Poultry Home Companions

Jane Goodall watches chimps and observes interesting interactions and behaviors.  I watch my chickens and observe the same and I would like to think that I am just as legitimate.  I honestly believe that chicken interaction is every bit as fascinating as that of any other social animal group. 
One thing I’ve noticed with my flock is that two chickens occasionally form a bonded pair.  They hang around together, act in each other’s interest in their interactions with other members of the flock, and roost together every night – it is the chicken version of BFF’s.
One of my chicken pairs is Maran and Carmen Maranda the Cuckoo Marans.  They were part of a small group of chicks I brought home from Murray McMurray Hatchery in the spring of 2014.  They were the only two Marans in the group and they bonded.  Somehow they seemed to be tuned into the fact that there was another chickens that looked just like they did.  In the late summer of that year they were introduced to the larger flock.  There was the usual kerfuffle as the pecking order became re-established and each hen defended her place in the order of things.  During that process Carmen and Maran had each other’s backs.  If, for example, Jennifer would come up and start pecking at Maran, Carmen would be in Jennifer’s face.  By joining forces they moved about half way up the pecking order and that’s where things are at today.  At night, most of the hens roost on the big roost.  But Carmen and Maran roost by themselves on a smaller roost off to the side.  BFF’s for sure!
Carmen Maranda and Maran the Cuckoo Marans

Coop Update

Happy birthday to the chicks on their one-month birthday!  Here are Mama Courtney, Bonnie (in back), Marissa, Nicky,  & Paulette (L to R).
Here's a picture of Nicky the Teenage Chicky.  See how she's starting to get the crazy Legbar hairdo already! She's also already getting the salmon colored breast feathers that will be her adult color.
Meanwhile, over in the big coop, every nest box in the coop is empty except for this one which both Veronica the Easter Egger & Buffy the Buff Orpington seem to feel is the only one that will work for them. Never said chickens were bright. On the other hand they're a lot like us.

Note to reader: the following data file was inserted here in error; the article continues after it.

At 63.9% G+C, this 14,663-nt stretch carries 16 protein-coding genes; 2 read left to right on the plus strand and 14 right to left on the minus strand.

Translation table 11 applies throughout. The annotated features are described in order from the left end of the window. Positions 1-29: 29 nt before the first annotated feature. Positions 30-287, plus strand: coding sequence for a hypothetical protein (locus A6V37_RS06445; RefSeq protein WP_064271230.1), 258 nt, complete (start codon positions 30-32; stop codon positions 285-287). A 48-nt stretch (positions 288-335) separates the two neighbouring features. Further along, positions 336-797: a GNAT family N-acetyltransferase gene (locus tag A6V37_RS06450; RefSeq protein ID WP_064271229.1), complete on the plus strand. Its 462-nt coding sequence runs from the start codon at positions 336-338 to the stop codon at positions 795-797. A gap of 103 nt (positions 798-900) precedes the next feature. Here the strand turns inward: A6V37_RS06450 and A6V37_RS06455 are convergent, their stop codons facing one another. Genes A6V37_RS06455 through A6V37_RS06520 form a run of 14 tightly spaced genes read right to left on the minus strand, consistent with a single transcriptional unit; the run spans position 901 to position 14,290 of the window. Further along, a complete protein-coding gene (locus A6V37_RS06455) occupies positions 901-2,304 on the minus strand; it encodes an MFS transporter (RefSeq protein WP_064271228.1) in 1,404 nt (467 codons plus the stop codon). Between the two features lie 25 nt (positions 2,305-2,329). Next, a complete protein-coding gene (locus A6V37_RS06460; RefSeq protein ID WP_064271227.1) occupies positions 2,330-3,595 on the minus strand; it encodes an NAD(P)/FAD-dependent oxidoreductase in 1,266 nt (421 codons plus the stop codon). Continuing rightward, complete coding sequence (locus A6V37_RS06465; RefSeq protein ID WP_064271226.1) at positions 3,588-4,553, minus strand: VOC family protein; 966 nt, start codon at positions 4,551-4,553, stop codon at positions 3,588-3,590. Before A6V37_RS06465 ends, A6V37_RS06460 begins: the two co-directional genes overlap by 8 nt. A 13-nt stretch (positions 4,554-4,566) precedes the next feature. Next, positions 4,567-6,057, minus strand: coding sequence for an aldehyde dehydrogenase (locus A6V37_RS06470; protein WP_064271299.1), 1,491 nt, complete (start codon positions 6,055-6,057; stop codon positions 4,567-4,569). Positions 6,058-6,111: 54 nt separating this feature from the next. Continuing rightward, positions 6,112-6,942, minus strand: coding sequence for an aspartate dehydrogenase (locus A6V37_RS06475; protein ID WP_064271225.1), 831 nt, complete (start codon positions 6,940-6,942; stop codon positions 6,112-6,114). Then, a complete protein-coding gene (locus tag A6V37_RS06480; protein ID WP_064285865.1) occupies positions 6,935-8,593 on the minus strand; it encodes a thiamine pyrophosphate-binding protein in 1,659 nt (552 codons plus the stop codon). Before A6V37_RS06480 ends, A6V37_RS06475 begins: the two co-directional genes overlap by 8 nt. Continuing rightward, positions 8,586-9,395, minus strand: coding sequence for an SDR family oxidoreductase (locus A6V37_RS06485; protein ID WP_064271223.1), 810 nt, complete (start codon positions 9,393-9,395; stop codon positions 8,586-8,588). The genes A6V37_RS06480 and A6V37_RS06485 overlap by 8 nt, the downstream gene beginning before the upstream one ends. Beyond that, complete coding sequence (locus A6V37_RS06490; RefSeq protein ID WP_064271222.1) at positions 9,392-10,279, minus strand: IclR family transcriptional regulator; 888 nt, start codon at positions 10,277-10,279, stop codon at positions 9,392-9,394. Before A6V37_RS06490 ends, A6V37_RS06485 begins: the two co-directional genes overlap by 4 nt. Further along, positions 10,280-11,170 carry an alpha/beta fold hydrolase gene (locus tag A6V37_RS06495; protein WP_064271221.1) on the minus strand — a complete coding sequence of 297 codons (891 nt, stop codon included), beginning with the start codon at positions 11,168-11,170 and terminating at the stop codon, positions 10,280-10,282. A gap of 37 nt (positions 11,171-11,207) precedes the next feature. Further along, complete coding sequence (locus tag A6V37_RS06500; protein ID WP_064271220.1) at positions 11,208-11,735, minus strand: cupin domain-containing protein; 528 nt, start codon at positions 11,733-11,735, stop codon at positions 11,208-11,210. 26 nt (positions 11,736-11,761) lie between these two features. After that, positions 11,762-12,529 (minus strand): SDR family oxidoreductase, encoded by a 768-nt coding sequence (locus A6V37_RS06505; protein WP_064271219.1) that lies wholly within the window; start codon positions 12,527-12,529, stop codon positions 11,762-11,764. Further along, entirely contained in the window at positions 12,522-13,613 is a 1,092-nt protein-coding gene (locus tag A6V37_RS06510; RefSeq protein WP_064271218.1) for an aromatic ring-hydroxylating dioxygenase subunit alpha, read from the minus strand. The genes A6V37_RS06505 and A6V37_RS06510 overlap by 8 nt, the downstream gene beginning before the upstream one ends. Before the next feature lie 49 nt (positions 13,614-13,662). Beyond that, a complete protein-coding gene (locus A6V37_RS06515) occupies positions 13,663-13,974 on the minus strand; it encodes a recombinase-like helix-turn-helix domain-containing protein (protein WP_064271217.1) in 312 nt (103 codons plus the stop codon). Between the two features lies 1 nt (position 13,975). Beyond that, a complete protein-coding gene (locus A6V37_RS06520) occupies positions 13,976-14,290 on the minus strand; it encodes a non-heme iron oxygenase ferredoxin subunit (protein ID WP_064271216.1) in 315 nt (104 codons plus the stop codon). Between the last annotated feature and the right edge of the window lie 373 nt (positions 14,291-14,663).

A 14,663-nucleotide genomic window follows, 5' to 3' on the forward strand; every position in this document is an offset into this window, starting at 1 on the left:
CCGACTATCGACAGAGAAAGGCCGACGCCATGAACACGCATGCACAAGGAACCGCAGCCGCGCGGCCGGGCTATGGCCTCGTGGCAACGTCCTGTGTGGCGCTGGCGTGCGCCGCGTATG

Fine Poultry Art & The Chicks Go Out

I recently had a birthday, and my amazing wife, Kathy, presented me with an equally amazing birthday present – a portrait of four of my chickens by the Wisconsin artist Susan Martin.  I’ve been using an image of Susan’s painting “Three Wise Roosters” on my egg cartons because I love its rusticity and whimsy, so I was overjoyed to see the images of Snowball the Silkie rooster, Emily and Courtney the Silkie hens, and Angitou the Polish hen put to canvas. 

Snowball and His Hens - by Susan Martin
This group of chickens, by the way, are my “decorative” chickens and share a coop separate from the rest of the flock.  Courtney and her Legbar chicks share a small coop next door to this coop and my plan is for them to all eventually live together.  The first step in incorporating the babies with this group of chickens happened a week ago when I replaced the solid pop door separating the two coops with a hardware cloth panel, so everybody could see each other.
The Legbar Babies Viewing the World Through a Hardware Cloth Window
Yesterday, I opened the door entirely so I could see how everybody would interact.  I sprinkled a handful of dried mealworms at the door entrance and in no time at all, Courtney and the kids were at the door and then through the door, happily pecking up mealworms. 

Courtney calls to her babies through the pop door & out they come, pell-mell, tumble bumble!

Emily and Angitou were in the coop when Courtney walked in with her chicks and both hens acted very cautiously.  Emily was a little taken aback by this intrusion of strangers, and quietly backed into a corner.  Angitou stood stock still and actually backed up when one of the chicks ran over to check her out.  Courtney apparently was concerned about this interaction, however, and ran at Angitou aggressively, chased her around a couple of times until Angitou escaped out the door and into the run.    

After an hour in the big coop, I put Courtney and babies back into their coop.  They’re in the big coop again today, though, and I’m hoping I can leave them there all day without any major battles.
The chicks are 23 days old today!  Here, Marissa says, "See how cool and grown up I am!  I can perch!"

“Locally Laid – How We Built A Plucky, Industry-Changing Egg Farm—From Scratch”—A Book by Lucie B. Amundsen